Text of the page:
Sunday, July 28, 2013

Recommendation: Berserk by Kentarou Miura

As if waiting for A Song of Ice and Fire wasn't fan-torture enough, I've gotten hooked on a long-running, irregularly-updated manga called Berserk. If Miura and George R R Martin ever teamed up, would we ever see the fruits of their labor? Or would their joint delaying rend the space-time continuum?

Mild spoilers ahead - the manga began over 20 years ago, however, so I don't feel bad about spoiling it here.

Berserk begins en medias res, following the mysterious Black Swordsman, Guts, as he travels around a medieval-ish land. Fierce and stoic, he holds a deep rage, and an insatiable appetite for battle. A brand on his neck marks him as a demonic sacrifice - every night, demons draw towards him (and anyone unfortunate enough to join him). He's hunting the world for larger, more powerful demons called Apostles. For what reason? Where did the brand come from? What caused him to lose his right eye and left arm?

Guts (aka Gattsu aka Gatts) being badass.

After three volumes we flash back to his very beginnings. Born by a hanged woman, and discovered beneath a tree by mercenaries, he is regarded as cursed and treated roughly by his adopted father, Gambino. Though he taught Guts how to fight, he brought nine-year-old Guts into battle and sold him to a fellow mercenary for one night of rape. Eventually Guts kills Gambino in self-defense and flees, finding work in other mercenary bands, never forming close bonds.

His life changes upon meeting the famous Band of the Hawk, led by the magnetic figure of Griffith, who sees in Guts the strength he needs to fulfill his dream of ruling an empire. Casca, the Band of the Hawk's female general, clashes with Guts over his impulsive tendencies and devil-may-care attitude. Big surprise, she and Guts end up together - she's the only woman he could ever love, because of her superb fighting abilities.

From left: Casca, Guts, and Griffith

Throughout their journeys the Band of the Hawk encounter some supernatural forces - unlike the first three volumes, magic and demons are rare in this earlier time. Griffith himself owns a supernatural item called the Egg of the Conqueror, an egg-shaped stone with eyes, a nose, and mouth - he believes it will help him fulfill his destiny. A destiny, foretold by the Apostle named Nosferatu Zodd, which might mean the death of Guts.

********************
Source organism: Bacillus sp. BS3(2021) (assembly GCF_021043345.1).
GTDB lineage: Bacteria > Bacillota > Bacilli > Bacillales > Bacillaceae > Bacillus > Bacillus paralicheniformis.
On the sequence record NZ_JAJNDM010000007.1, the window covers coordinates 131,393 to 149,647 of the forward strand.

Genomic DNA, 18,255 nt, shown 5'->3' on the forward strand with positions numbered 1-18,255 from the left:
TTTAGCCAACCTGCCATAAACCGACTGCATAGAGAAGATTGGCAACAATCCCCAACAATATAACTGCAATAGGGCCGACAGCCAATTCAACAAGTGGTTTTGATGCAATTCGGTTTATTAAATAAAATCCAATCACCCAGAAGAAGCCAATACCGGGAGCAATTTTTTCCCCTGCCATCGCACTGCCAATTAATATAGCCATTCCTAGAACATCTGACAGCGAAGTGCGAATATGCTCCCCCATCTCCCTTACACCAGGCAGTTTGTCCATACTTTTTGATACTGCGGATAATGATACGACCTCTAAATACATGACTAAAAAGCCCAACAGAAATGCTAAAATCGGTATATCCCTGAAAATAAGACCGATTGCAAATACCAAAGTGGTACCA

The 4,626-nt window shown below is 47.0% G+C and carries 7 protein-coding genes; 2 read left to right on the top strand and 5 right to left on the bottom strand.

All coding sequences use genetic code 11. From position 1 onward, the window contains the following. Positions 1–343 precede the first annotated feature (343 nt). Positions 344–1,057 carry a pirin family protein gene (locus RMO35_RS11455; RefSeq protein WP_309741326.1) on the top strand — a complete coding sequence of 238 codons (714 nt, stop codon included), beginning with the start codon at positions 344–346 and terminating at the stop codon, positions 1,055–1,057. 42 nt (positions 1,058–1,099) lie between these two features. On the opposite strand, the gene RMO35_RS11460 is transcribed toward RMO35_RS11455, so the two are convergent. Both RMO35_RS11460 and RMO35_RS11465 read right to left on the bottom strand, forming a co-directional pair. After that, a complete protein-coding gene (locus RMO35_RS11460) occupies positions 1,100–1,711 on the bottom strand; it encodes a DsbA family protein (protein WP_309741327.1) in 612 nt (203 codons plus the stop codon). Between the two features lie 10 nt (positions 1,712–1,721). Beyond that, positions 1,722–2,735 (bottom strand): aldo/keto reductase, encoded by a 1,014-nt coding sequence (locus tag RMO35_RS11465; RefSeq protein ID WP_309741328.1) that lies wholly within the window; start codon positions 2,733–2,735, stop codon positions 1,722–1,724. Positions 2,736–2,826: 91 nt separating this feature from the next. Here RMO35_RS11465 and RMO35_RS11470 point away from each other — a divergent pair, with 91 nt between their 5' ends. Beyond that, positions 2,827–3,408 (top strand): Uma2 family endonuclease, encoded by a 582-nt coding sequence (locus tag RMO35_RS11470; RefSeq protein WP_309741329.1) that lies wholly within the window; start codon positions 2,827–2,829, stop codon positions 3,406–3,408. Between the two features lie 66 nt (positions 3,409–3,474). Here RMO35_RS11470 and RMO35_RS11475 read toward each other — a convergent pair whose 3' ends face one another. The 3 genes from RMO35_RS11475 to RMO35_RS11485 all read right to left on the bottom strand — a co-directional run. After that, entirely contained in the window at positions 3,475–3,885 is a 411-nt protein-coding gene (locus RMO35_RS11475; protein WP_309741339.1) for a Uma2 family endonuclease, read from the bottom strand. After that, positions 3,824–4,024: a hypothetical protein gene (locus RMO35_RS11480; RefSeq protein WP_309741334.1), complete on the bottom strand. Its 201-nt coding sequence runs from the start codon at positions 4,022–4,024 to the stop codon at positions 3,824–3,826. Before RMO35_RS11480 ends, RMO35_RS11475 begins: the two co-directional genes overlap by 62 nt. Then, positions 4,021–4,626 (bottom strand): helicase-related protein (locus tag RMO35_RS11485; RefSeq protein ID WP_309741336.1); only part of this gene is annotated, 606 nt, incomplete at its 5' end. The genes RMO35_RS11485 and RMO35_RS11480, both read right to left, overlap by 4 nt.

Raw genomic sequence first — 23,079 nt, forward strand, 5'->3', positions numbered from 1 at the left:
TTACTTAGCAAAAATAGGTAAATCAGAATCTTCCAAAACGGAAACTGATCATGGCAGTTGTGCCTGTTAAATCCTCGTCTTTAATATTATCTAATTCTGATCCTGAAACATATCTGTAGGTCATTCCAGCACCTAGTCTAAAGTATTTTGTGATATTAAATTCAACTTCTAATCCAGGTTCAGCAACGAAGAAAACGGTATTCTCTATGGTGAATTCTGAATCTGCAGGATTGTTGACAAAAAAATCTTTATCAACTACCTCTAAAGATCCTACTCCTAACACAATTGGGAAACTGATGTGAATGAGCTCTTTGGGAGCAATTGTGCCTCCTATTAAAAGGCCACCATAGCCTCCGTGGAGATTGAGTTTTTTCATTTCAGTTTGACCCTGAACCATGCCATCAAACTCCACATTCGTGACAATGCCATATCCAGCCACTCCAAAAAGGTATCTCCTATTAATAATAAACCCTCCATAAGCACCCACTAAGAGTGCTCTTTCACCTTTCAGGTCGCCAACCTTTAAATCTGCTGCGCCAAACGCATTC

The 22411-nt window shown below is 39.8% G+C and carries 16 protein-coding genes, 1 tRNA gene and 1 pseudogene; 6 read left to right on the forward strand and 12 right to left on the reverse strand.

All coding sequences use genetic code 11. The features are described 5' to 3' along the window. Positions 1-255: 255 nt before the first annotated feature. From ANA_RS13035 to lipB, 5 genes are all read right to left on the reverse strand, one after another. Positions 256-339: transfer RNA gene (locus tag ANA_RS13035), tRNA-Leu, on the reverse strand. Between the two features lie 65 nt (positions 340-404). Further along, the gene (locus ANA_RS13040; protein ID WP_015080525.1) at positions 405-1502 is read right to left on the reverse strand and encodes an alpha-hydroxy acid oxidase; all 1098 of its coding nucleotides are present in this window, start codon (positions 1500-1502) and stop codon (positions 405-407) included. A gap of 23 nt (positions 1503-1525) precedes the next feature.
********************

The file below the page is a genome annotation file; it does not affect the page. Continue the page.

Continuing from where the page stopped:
I'll stop here, because going farther would divulge some plot points best left for you to experience on your own.

Berserk is not for the faint of heart: graphic (and I mean graphic) violence; graphic sexual violence; graphic pedophilia; graphic body horror. Berserk earns the title GRAPHIC novel, and not just for the format. Beyond the visual darkness, there's some dark themes involved, including the morality of "the ends justify the means" and the seeking of greater meaning in a confusing world.

Though for some people these things might be turn-offs, for me, I think they bolster Berserk above many other long-running comic series.

Further things to appreciate:

CHARACTERS: Guts occupies a moral grey area - in his adventures he kills without question or mercy, but once you learn his motivations you're loathe to disagree with him. However, instead of a thick-headed brute, he is at times nurturing, caring, vulnerable, helpless, confused, and compassionate. Casca kicks all of the ass, while also being an incredible leader and intelligent strategist. Though "one of the guys" in the Band of the Hawk, the onus of proving herself worthy in a patriarchal world falls on her shoulders, energizing and draining her in equal measure. You come to care about these people - which comes around to bite you in the ass.

MORE COMIC THAN MANGA: Manga, to those unfamiliar with the medium, has an extensive stable of tropes and conventions not found in most Western comics. For a satire of manga/anime cliches I recommend .

Fight sequences drawn out over an entire volume due to unnecessary flashbacks and over-explaining dialogue. Excessive cuteness. Talk of "ancient techniques." Storylines that stop for no reason. Action for the sake of action.

Berserk's fight sequences are guttural and fluid, any flashbacks are topical and important. There are a few "cute" characters (especially once the extended flashback ends and we meet Isidro and Puck - though their presence does help lighten the pitch-dark world of the Berserkerverse.) The "ancient techniques" trope is lampshaded to comical effect. Each "arc" storyline feeds back into the basic plot, while fleshing-out characters and the world. Action that reveals character motivations.

ARTWORK: In the beginning the artwork is so-so, not very different from many late 80s/early 90s manga styles. But over time...hooo, man, does shit ever get real!

Art evolution in Guts' face. Quality You Can See!

**Word of Warning**

The translation for the first 3+ volumes is wonky. You'll get the gist of it, but the Engrish lends itself to unintentional humor. If the world/themes/characters catch your interest, please, slog through. Like the artwork, the translation grows better and better over time.

You can - that's where I read it, and besides a few issues being uploaded out-of-order, it's the best out there.

VERDICTIdeal for fans of dark fantasy and Game of Thrones-level graphic sex/violence, with an emotional heart which elevates it above mere pulp. Thrilling, tear-jerking, fist-pumping, and wildly imaginative.
Full Post

No comments:

Post a Comment